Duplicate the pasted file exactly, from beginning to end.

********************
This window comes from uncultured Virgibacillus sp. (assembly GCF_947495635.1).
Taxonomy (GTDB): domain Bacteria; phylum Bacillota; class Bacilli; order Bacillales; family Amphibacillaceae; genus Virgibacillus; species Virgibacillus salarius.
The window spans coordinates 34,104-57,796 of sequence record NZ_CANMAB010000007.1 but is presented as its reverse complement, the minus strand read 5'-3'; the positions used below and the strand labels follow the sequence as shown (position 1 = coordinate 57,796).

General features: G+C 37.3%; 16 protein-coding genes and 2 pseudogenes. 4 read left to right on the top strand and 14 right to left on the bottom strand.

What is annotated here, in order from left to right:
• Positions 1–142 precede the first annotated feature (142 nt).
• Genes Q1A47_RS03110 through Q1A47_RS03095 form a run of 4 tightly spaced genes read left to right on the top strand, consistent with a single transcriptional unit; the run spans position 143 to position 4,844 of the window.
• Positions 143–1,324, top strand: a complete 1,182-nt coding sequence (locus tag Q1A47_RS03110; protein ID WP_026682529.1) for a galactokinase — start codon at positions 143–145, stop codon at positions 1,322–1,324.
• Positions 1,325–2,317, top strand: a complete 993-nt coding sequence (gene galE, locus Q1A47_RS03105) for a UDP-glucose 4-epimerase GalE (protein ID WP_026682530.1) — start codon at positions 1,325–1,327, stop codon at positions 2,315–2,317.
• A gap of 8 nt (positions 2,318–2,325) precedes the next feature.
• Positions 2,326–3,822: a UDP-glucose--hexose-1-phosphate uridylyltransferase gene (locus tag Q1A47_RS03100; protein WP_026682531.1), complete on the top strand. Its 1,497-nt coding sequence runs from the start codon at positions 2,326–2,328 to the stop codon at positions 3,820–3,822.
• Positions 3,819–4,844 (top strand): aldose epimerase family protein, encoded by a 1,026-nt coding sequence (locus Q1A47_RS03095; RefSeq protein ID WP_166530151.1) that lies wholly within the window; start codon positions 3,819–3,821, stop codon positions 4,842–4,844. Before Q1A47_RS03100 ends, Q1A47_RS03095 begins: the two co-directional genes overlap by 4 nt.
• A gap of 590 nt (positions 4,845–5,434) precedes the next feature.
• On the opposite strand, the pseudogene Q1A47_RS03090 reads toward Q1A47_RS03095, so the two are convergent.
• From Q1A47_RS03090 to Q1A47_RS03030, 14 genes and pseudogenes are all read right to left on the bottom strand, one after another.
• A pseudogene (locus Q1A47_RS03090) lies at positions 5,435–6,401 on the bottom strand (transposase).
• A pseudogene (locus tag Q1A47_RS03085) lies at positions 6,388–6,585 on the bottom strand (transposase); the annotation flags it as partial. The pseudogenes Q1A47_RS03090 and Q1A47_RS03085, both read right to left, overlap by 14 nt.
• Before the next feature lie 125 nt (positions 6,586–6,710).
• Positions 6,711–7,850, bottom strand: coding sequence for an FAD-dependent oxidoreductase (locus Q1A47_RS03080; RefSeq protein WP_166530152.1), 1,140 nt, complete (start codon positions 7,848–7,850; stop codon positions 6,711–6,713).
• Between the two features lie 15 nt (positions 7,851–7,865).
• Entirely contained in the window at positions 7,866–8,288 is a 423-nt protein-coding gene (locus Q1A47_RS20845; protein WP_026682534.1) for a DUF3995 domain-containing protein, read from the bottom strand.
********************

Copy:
This window comes from uncultured Virgibacillus sp. (assembly GCF_947495635.1).
Taxonomy (GTDB): domain Bacteria; phylum Bacillota; class Bacilli; order Bacillales; family Amphibacillaceae; genus Virgibacillus; species Virgibacillus salarius.
The window spans coordinates 34,104-57,796 of sequence record NZ_CANMAB010000007.1 but is presented as its reverse complement, the minus strand read 5'-3'; the positions used below and the strand labels follow the sequence as shown (position 1 = coordinate 57,796).

General features: G+C 37.3%; 16 protein-coding genes and 2 pseudogenes. 4 read left to right on the top strand and 14 right to left on the bottom strand.

What is annotated here, in order from left to right:
• Positions 1–142 precede the first annotated feature (142 nt).
• Genes Q1A47_RS03110 through Q1A47_RS03095 form a run of 4 tightly spaced genes read left to right on the top strand, consistent with a single transcriptional unit; the run spans position 143 to position 4,844 of the window.
• Positions 143–1,324, top strand: a complete 1,182-nt coding sequence (locus tag Q1A47_RS03110; protein ID WP_026682529.1) for a galactokinase — start codon at positions 143–145, stop codon at positions 1,322–1,324.
• Positions 1,325–2,317, top strand: a complete 993-nt coding sequence (gene galE, locus Q1A47_RS03105) for a UDP-glucose 4-epimerase GalE (protein ID WP_026682530.1) — start codon at positions 1,325–1,327, stop codon at positions 2,315–2,317.
• A gap of 8 nt (positions 2,318–2,325) precedes the next feature.
• Positions 2,326–3,822: a UDP-glucose--hexose-1-phosphate uridylyltransferase gene (locus tag Q1A47_RS03100; protein WP_026682531.1), complete on the top strand. Its 1,497-nt coding sequence runs from the start codon at positions 2,326–2,328 to the stop codon at positions 3,820–3,822.
• Positions 3,819–4,844 (top strand): aldose epimerase family protein, encoded by a 1,026-nt coding sequence (locus Q1A47_RS03095; RefSeq protein ID WP_166530151.1) that lies wholly within the window; start codon positions 3,819–3,821, stop codon positions 4,842–4,844. Before Q1A47_RS03100 ends, Q1A47_RS03095 begins: the two co-directional genes overlap by 4 nt.
• A gap of 590 nt (positions 4,845–5,434) precedes the next feature.
• On the opposite strand, the pseudogene Q1A47_RS03090 reads toward Q1A47_RS03095, so the two are convergent.
• From Q1A47_RS03090 to Q1A47_RS03030, 14 genes and pseudogenes are all read right to left on the bottom strand, one after another.
• A pseudogene (locus Q1A47_RS03090) lies at positions 5,435–6,401 on the bottom strand (transposase).
• A pseudogene (locus tag Q1A47_RS03085) lies at positions 6,388–6,585 on the bottom strand (transposase); the annotation flags it as partial. The pseudogenes Q1A47_RS03090 and Q1A47_RS03085, both read right to left, overlap by 14 nt.
• Before the next feature lie 125 nt (positions 6,586–6,710).
• Positions 6,711–7,850, bottom strand: coding sequence for an FAD-dependent oxidoreductase (locus Q1A47_RS03080; RefSeq protein WP_166530152.1), 1,140 nt, complete (start codon positions 7,848–7,850; stop codon positions 6,711–6,713).
• Between the two features lie 15 nt (positions 7,851–7,865).
• Entirely contained in the window at positions 7,866–8,288 is a 423-nt protein-coding gene (locus Q1A47_RS20845; protein WP_026682534.1) for a DUF3995 domain-containing protein, read from the bottom strand.